If the Catholics’ Jesus Christ has a birthday then Buddha, too, has one. It’s not only the day Gautama Buddha was born though, but it includes his all his life: his birth, enlightenment and death.
Also known as Vesak, Buddha’s birthday is usually celebrated in various days, depending on the calendar used by a particular country. In Thailand, where Buddhism is the major form of religion, Buddha’s birthday frequently falls on a May except in the leap year where it falls on June.
Approximately 95% of Thailand’s population is Buddhist of Therevada School of the Southern Buddhism, similar to that of Sri Lanka. It is estimated that the religion reached Thailand during the 3rd Century B.C., the same time when Emperor Asoka of Japan propagated its beliefs. The rest of the 5% in Thai population are mostly Muslims and Christians.
Buddha is considered as a great philosopher and teacher. His teachings widely spread Asia, particularly India and South Asia. Buddhism is not focused on gods and goddesses as most religions do; rather, it is focused on man and his life. Life, according to Buddha, is pain and suffering caused by craving and worldly desires. He said that agony will only end once desire ceases, until one achieves nirvana or the enlightenment.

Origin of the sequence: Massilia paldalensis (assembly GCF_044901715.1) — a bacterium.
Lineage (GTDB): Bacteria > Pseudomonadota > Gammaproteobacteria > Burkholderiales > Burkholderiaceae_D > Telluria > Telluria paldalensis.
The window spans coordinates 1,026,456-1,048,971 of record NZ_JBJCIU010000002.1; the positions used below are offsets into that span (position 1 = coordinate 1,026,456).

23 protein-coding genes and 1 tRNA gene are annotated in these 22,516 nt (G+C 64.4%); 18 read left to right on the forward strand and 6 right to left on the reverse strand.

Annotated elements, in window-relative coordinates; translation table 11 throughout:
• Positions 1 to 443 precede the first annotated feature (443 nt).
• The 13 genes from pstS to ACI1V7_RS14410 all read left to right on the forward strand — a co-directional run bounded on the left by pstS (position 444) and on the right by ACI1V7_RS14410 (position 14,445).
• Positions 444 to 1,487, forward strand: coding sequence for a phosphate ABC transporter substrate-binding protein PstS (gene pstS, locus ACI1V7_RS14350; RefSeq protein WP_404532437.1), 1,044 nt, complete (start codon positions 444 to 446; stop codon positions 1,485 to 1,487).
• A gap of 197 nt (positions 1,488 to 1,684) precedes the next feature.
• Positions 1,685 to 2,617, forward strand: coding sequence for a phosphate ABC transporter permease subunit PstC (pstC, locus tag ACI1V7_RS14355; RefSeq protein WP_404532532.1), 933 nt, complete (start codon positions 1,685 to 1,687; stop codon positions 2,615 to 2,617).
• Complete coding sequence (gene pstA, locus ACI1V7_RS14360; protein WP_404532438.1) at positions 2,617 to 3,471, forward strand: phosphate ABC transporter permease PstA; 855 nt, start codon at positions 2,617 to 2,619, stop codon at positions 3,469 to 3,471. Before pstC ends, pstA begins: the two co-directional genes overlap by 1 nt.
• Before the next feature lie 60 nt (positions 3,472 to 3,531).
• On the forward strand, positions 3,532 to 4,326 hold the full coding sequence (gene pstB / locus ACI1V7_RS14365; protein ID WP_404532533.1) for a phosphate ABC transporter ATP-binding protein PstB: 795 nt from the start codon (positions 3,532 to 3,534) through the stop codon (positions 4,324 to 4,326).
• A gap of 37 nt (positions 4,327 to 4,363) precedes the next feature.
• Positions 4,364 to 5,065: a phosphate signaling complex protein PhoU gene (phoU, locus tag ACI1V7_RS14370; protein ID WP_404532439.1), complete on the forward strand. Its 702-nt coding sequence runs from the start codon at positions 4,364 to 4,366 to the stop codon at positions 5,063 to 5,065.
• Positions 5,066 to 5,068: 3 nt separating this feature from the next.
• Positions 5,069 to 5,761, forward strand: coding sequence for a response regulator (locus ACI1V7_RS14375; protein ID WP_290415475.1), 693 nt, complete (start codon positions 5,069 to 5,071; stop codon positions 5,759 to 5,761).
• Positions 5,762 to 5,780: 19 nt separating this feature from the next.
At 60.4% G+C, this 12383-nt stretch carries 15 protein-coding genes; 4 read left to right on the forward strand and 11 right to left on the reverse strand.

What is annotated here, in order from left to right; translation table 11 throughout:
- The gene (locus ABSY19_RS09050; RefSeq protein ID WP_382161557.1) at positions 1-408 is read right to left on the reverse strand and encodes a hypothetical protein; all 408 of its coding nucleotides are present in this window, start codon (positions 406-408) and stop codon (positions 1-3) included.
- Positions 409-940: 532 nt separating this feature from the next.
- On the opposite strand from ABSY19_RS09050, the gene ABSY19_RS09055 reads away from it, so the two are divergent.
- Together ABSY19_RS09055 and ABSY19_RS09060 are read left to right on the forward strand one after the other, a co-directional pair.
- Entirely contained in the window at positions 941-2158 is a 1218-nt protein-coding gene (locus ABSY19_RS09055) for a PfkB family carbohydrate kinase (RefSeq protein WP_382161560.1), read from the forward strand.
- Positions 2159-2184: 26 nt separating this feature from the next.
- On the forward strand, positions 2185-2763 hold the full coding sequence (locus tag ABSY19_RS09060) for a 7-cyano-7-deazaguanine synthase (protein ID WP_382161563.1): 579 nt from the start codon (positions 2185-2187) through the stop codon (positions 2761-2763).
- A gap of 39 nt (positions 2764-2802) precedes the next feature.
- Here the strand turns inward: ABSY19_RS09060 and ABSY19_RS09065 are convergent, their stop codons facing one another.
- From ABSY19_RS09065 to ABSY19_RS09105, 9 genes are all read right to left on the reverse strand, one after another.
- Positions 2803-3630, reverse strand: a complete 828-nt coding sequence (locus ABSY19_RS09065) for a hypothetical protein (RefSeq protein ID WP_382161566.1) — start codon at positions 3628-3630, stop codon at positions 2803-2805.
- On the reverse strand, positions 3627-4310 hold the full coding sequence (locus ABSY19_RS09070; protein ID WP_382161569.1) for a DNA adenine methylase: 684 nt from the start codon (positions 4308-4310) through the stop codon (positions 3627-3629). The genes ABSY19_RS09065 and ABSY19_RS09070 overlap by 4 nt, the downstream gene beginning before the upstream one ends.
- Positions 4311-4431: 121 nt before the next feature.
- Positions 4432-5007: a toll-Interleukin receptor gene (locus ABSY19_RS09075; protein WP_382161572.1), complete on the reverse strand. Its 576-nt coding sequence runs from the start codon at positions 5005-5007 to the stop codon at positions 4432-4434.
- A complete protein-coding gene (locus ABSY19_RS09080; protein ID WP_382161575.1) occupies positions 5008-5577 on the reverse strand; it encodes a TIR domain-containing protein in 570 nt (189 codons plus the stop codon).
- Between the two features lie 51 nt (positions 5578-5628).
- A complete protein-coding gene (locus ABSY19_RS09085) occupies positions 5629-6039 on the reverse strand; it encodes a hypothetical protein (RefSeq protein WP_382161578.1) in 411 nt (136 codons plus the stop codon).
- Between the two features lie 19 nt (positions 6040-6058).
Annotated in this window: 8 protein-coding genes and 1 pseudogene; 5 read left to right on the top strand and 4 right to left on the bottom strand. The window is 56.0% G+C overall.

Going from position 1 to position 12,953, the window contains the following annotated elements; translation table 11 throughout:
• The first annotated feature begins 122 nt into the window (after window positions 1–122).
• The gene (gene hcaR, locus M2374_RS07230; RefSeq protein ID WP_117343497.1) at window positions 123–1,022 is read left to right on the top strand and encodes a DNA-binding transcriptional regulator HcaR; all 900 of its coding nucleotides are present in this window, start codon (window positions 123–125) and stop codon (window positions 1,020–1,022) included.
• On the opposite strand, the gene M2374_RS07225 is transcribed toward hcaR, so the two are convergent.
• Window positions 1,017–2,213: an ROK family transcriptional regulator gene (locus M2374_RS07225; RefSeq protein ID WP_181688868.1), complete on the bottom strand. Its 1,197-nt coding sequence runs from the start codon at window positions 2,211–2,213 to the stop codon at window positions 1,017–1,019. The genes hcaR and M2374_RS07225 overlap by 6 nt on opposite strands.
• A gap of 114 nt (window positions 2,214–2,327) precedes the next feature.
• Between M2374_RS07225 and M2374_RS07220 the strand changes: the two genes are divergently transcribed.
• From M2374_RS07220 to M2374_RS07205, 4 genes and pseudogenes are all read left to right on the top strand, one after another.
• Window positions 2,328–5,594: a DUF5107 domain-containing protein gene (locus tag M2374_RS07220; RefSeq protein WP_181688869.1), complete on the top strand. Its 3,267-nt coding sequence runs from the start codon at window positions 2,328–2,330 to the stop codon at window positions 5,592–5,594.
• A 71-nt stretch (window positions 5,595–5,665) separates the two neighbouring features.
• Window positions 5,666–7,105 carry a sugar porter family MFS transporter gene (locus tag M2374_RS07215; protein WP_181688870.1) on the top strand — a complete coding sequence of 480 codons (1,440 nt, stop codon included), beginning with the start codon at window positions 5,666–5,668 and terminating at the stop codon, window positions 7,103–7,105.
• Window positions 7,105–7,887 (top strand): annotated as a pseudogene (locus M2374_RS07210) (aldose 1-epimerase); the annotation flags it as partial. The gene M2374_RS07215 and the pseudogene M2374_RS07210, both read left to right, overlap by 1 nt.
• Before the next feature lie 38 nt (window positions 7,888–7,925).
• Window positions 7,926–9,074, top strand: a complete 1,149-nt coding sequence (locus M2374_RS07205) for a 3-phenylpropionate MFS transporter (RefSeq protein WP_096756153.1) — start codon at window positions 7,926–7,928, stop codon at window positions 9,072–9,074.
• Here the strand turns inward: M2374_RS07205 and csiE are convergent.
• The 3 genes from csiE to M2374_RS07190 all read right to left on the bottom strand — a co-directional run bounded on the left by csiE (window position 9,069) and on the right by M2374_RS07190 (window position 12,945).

Buddhism, because of its existence in the country for centuries, is deeply rooted in Thailand’s culture. From religion to customs and even to architecture, Buddhism is very dominant in the Thai nation. Like other Buddhist countries, the religion is represented by monks (some in yellow robes) who serve as the officiator on various ceremonies and occasions.
Vesak is the holiest day of Thai Buddhism. The monks and nuns all over the Kingdom of Thailand will chant rituals and the ancient rules of their orders. Some lay people, on the contrary, offer flowers and various offerings on the temples where they can also meditate and listen to monks’ discussions. There will usually be candlelight processions at night as part of their religious practices.
If temples celebrate Buddha’s Birthday as solemn and contemplating day, some other places celebrate it the modern way. There are also festivals, parades and parties like other Thai holidays. Streets will be covered with garlands and lanterns, including Buddha’s images.
In Wat Yai Chaimongkon, just outside the old city of Ayutthaya, celebration will start in the morning. Images surrounding the courtyard will be wrapped in new golden robes, including the large central tower or cedhi. Thousands of people usually visit the temple and go around it three times to give gratitude.